Carbonics, Inc. has announced that carbon nanotube technology has for the first time achieved speeds exceeding 100GHz in-radio frequency (RF) applications, the company said.
The milestone eclipses the performance — and efficiency — of traditional RF-CMOS technology that is ubiquitous in modern consumer electronics including cell phones. The news opens the door for this new technology to potentially provide a powerful boost for 5G and mm-Wave technologies.
For nearly two decades, researchers have theorized that carbon nanotubes would be well suited as a high-frequency transistor technology due to its unique 1-dimensional electron transport characteristics. The engineering challenge has been to assemble the high purity semiconducting nanotubes into densely aligned arrays and create a working device out of the nanomaterial.
Carbonics employs a deposition technology called ZEBRA that enables carbon nanotubes to be densely aligned and deposited onto a variety of chip substrates including silicon, silicon-on-insulator, quartz and flexible materials. This allows the technology to be directly integrated with traditional CMOS digital logic circuits and overcomes the typical problem of heterogeneous integration.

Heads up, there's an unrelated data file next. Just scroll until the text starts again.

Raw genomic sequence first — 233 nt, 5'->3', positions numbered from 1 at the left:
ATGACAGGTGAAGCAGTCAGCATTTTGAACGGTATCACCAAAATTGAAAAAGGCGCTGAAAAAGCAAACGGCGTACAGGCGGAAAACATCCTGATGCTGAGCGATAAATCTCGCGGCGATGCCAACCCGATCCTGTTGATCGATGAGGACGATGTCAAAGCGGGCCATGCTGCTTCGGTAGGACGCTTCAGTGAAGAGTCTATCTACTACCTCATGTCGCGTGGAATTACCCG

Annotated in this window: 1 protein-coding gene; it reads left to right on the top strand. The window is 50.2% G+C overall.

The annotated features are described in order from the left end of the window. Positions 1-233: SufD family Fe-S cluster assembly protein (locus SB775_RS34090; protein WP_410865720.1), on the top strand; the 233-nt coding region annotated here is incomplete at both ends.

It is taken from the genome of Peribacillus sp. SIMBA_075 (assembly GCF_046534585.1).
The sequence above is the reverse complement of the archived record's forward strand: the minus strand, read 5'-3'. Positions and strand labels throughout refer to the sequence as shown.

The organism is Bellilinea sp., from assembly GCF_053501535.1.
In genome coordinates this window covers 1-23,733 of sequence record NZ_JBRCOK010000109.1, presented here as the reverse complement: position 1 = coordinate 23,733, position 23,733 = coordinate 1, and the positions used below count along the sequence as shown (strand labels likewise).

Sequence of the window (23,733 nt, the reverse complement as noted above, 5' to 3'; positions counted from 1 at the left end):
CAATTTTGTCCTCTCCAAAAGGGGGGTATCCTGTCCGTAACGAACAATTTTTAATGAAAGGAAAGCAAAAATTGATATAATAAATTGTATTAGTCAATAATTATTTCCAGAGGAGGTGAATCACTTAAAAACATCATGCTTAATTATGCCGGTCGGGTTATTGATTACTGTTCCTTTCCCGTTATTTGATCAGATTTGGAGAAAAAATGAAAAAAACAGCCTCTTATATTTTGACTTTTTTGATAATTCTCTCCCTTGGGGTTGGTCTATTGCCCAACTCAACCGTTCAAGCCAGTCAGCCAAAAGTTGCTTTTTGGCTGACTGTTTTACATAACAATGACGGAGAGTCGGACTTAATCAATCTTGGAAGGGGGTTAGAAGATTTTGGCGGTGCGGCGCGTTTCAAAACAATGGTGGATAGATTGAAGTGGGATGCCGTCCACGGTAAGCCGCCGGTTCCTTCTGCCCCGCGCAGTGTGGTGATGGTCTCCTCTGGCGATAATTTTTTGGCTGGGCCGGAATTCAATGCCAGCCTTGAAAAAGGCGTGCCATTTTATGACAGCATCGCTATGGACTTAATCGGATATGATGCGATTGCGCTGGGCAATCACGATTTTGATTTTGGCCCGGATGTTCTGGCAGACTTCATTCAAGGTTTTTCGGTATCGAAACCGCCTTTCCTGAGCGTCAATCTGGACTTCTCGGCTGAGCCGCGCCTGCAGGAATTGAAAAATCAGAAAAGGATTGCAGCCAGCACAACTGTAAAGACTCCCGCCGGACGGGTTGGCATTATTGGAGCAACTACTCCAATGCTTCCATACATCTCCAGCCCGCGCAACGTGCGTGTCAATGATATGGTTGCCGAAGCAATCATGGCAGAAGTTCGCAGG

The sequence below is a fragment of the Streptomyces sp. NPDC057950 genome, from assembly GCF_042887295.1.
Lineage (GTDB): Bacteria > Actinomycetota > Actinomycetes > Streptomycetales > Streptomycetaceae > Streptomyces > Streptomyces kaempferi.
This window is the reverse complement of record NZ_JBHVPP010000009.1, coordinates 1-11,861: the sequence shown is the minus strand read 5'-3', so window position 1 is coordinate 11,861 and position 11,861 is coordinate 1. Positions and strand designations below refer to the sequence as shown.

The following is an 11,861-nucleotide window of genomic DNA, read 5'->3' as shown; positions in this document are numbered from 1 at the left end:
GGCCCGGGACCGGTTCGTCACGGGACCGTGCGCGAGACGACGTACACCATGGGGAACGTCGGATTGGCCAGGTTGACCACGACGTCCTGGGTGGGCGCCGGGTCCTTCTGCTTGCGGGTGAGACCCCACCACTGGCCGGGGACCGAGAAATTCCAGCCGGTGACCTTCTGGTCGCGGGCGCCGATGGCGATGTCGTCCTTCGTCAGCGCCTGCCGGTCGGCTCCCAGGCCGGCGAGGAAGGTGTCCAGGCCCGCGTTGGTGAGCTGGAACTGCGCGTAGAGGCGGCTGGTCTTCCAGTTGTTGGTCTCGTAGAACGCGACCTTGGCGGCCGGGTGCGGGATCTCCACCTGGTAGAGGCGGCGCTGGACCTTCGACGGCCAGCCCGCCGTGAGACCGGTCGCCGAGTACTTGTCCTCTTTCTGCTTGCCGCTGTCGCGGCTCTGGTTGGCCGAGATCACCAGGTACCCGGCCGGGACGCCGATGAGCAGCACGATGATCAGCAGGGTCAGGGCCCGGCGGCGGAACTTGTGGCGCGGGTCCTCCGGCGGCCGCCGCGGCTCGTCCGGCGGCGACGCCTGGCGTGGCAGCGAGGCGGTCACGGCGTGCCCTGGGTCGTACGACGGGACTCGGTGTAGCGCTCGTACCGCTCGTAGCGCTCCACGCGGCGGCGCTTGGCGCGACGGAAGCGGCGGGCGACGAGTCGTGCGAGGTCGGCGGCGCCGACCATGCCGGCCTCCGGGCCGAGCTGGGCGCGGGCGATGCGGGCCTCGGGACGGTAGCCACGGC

In 2014, Carbonics was spun-out from the joint center of UCLA-USC and King Abdulaziz City for Science and Technology (KACST) called the Center of Excellence for Green Nanotechnologies and academic funding support from SRC, DARPA and the US Air Force.
Carbonics aims to revolutionize the billion-dollar RF semiconductor market by employing CMOS plus carbon towards a single 5G wireless chip to vastly improve the power consumption and performance of 5G and mmWave products. For more information, visit carbonicsinc.com.